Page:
Is it the fault of religion that the government mostly only allows refusal of vaccines on religious grounds, and won't allow you to refuse the vaccines on the grounds that the relevant scientific studies demonstrate certain vaccines are stupid?

It's another case of government controlling the conversation. I can't walk into most schools in the US and say, "As a certified medical professional who has studied the relevant medical literature on the subject, I find Vaccine X to be a taxpayer boondoggle designed to line the pockets of pharma companies." Nope, that won't cut it. Other "health professionals" opinions trump mine, for no particular reason other than they have billions of dollars backing them and I don't.

Instead, I have to walk into that school and say, "God told me this was wrong." THAT'S the only way I can keep the needles out of my kids' flesh.

So, when a reporter asks me why I don't want the vaccine for my kids, am I going to publicly say anything but what the government requires me to say? NO, I am not.

If I've heard rumors that the medical community is not united on the subject of Vaccine X, can I point to that and opt out? No, I can't. I have to say "God told me it was wrong."

What's the point of even doing the research on the vaccine if I know none of it will matter anyway? All I have to say is, "God told me it was wrong." And if someone I trust has already done the research and tells me the vaccine stinks, then I know my lines: God told me it was wrong.

The problem with government mandates is they create a path of least resistance that doesn't involve learning anything. You just look for the loophole and jump through it.

And how is this the fault of religion?

The way things work now, government isn't the fall guy for buying tons of stupid vaccines with taxpayer money. No, religion is the fall guy. We don't question the vaccine, we look at the Jesus freak and cluck sadly.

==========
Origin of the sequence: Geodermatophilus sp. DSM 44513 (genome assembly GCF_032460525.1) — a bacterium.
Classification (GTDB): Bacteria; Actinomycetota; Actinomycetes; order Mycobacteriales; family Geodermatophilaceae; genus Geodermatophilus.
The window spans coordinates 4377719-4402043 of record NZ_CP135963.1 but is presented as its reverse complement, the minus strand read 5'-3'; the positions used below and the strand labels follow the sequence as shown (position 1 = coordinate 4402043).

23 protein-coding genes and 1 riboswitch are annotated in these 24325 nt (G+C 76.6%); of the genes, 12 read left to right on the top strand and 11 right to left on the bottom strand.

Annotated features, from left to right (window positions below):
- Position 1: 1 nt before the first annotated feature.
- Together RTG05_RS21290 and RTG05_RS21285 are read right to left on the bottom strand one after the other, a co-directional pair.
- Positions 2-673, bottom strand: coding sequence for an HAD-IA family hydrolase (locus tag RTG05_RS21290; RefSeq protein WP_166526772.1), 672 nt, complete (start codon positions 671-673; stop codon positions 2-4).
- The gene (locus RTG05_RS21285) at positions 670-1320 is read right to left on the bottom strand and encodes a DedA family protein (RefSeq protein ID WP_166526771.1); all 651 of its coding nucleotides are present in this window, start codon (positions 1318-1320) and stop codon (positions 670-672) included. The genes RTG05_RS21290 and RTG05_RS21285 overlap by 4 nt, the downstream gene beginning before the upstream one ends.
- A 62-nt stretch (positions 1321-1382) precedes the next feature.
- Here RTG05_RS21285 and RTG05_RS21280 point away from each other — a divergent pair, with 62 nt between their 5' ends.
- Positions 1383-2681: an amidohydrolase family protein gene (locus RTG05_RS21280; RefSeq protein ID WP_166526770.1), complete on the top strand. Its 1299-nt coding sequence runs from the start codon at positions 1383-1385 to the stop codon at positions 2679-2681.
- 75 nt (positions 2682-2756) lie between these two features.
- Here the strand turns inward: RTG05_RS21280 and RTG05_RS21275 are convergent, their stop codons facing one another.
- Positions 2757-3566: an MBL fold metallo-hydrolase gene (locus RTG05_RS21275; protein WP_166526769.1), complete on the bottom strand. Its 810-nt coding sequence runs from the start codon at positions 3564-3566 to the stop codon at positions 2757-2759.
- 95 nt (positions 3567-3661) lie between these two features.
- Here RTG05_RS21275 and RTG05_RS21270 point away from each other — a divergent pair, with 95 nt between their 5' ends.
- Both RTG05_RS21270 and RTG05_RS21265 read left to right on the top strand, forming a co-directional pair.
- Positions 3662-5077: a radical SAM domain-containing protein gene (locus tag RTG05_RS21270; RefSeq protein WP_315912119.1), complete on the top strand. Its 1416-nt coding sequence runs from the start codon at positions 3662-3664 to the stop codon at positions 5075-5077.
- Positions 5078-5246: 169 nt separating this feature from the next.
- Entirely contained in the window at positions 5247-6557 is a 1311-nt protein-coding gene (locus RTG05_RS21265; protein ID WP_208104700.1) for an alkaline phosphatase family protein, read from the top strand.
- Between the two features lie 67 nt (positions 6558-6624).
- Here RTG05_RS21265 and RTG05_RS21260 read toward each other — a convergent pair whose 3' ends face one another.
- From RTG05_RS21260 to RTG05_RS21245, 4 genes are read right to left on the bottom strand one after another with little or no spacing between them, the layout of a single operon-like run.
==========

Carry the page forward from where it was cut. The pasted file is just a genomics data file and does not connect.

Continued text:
Nice work, if you can get it.

The Power of Catholic Schools


And people ask why I wrote this book:



Designed to Fail: Catholic Education in America

Monday, October 15, 2007

Does God Change?

I was recently asked a question which a lot of people pose:

Steve,
You've just described at best, a mechanical universe, and at worst, a static universe. Your statements also contradict themselves. If God is unchanging, God could not possibly always do what is best for us, because we ARE always changing (unless, of course, we want to throw out any concept of free will, and thus posit that we are mere cogs in a machine, and what we experience is all illusion). The idea that God transcends time really doesn't help here, because God always "doing" for us necessitates entering into time.

There is a way out, though. A God that is changing and unchanging could always do what is best for us, because we are always changing. This is called a relational universe; it is dynamic and more closely resembles the Bible's COMPLETE depiction of God and our experiences.

BTW, I think there may be a few Christians out there who believe Christ suffered on the cross, and that God grieves and rejoices with humanity and for humanity.

God is not the universe. He exists apart from it. So, He created a universe which is meant to grow in its ability to glorify God.

Man, the height of creation, is likewise a creature that grows towards God like a vine grows towards the sun.

Time is just as much a created thing as a rock or you and me. God exists outside of time. Thus, His relationship towards us does not change, even though we change in our relationship towards Him.

As for your last comment, it introduces a paradox (a seeming contradiction):
God does not have a body.
Jesus is fully God.
Jesus DOES have a body.
Discuss. :)

Jesus is one Divine Person having two complete natures.

The human nature Jesus possesses is not intrinsic to Who He Is. Jesus doesn't *NEED* the human nature, He just happens to possess it.

How does this work? The single Divine nature consists of the Divine Intellect and the Divine Will. A complete human nature consists of a human body and a human soul. The human soul consists of the human intellect and human will, so human nature = body, soul, intellect and will.

The one Divine nature does not change.
Human nature is meant to grow and change, it is capable of suffering.

There is only one Person in Jesus - the Son of God.